Rumblings have again emerged about the role of the interim boss of the Canberra Institute of Technology as it conducts consultation with staff on its direction in the wake of the contracts affair, which is now the subject of an investigation by the ACT’s anti-corruption body.
The CIT board engaged Melbourne-based Christine Robertson in August 2022 as the interim CEO, replacing Leanne Cover, who was stood down on paid leave from her $318,000-a-year job for “the duration of the inquiries and investigations” into jargon-filled contracts worth millions of dollars that were awarded to a single contractor.
Ms Cover was at the helm of the Institute as $8.5 million was paid to companies owned by “skills and complexity thinker” Patrick Hollingworth over a five-year period.
The board extended Ms Robertson’s contract in January for a further six months, but a letter from a concerned CIT teacher has questioned her role and the cost of the appointment.
The teacher said staff were upset about Ms Robertson’s apparent lack of involvement during the consultation, repeating earlier concerns about her visibility in Canberra.
“Guess who is missing once again?” the teacher said.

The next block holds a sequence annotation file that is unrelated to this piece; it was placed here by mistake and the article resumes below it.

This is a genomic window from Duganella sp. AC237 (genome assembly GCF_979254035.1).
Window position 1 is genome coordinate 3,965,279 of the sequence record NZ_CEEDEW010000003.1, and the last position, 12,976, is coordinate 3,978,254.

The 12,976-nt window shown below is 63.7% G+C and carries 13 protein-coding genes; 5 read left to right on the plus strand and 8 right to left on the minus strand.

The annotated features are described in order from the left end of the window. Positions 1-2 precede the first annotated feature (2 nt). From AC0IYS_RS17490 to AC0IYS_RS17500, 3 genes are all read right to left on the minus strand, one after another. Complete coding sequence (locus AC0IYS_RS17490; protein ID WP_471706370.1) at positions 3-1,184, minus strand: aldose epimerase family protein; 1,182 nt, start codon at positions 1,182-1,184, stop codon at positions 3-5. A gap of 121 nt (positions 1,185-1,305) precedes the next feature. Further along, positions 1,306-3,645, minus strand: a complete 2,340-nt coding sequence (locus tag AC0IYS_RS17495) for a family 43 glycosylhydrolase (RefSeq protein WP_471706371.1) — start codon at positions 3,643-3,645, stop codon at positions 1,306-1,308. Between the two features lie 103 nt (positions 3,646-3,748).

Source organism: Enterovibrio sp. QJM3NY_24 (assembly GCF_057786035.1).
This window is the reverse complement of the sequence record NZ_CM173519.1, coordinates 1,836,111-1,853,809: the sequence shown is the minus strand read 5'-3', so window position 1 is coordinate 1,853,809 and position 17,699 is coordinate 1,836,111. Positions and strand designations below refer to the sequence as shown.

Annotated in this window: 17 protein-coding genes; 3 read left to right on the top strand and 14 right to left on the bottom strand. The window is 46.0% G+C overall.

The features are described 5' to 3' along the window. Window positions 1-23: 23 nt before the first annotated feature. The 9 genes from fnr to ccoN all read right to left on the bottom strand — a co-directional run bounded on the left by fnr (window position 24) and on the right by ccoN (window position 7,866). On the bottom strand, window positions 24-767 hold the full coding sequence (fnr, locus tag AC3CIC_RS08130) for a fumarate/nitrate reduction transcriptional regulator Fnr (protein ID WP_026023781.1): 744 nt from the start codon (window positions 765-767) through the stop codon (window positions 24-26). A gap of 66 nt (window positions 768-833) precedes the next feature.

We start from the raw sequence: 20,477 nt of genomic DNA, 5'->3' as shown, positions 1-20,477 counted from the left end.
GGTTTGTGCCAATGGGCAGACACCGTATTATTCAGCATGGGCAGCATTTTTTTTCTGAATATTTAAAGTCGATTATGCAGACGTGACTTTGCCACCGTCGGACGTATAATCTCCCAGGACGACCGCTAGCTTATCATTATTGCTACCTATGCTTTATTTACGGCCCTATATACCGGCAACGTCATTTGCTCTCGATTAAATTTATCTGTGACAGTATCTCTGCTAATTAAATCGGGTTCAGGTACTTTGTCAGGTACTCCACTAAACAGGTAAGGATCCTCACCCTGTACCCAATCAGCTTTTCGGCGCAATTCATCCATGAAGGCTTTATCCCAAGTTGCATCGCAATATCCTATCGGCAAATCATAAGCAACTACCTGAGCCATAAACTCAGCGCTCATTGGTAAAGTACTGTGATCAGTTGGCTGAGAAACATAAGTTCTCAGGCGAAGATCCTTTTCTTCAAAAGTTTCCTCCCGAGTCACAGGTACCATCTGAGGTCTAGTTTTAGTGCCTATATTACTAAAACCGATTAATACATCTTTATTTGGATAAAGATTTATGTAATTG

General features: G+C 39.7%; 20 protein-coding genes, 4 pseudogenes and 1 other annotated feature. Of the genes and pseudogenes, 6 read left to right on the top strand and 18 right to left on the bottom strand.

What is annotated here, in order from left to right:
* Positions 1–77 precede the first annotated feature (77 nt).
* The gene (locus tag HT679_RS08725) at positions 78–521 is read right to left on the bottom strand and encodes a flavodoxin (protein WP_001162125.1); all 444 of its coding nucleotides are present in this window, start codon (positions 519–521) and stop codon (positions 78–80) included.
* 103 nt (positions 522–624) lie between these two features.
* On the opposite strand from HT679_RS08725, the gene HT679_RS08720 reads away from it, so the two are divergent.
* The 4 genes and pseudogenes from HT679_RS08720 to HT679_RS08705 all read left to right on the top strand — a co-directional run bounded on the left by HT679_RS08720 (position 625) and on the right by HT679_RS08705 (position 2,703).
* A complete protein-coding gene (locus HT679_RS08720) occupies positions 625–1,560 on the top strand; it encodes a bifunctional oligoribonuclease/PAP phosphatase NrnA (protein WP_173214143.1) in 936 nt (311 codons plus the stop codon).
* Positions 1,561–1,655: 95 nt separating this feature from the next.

“The invisible acting CEO, Christine Robertson, has not held any meetings or run any sessions.
“She is also not doing any drop-in sessions and nobody tells us why.
“Staff are angry that she is still hiding from us.”
The teacher said staff wanted to know if she was even in Canberra or at home in Melbourne and how much CIT had spent on her travel and accommodation.
A CIT spokesperson said board chair Kate Lundy had expressed her full confidence in Ms Robertson and her capabilities.
The spokesperson said Ms Robertson was responsible for managing the day-to-day operations of the CIT as per her statutory requirements.
Under ACT Remuneration Tribunal Determination 4 of 2022 Full-Time Statutory Office Holders, Ms Robertson was entitled to a relocation allowance of up to $55,000, which was being used for travel and accommodation.
The spokesperson said that flexible working arrangements, as supported by the ACT Government, allowed Ms Robertson to perform this role from a range of locations.
The ongoing consultation with staff and unions about CIT’s direction included a staff conference on 30 January entitled Looking to the Future and consulting on strategies to strengthen the CIT to focus on students and staff.
The teacher said online sessions and meetings, as well as drop-ins at campuses, had been informative and the planned restructure was generally supported.
“Most staff don’t have too much of a problem with that because it looks like it will save the government money on rubbish conultants like Thinkgarden/Patrick Hollingworth,” the teacher said.
Government officials and ministers are constrained from commenting on the CIT contracts affair while the ACT Integrity Commission continues its investigations.
Ms Roberston was executive director of quality and performance at the Holmesglen Institute in Melbourne when she was appointed.
She previously held the positions of pro vice-chancellor, vocational education and training at Charles Darwin University and deputy director of vocational education at RMIT University in Victoria.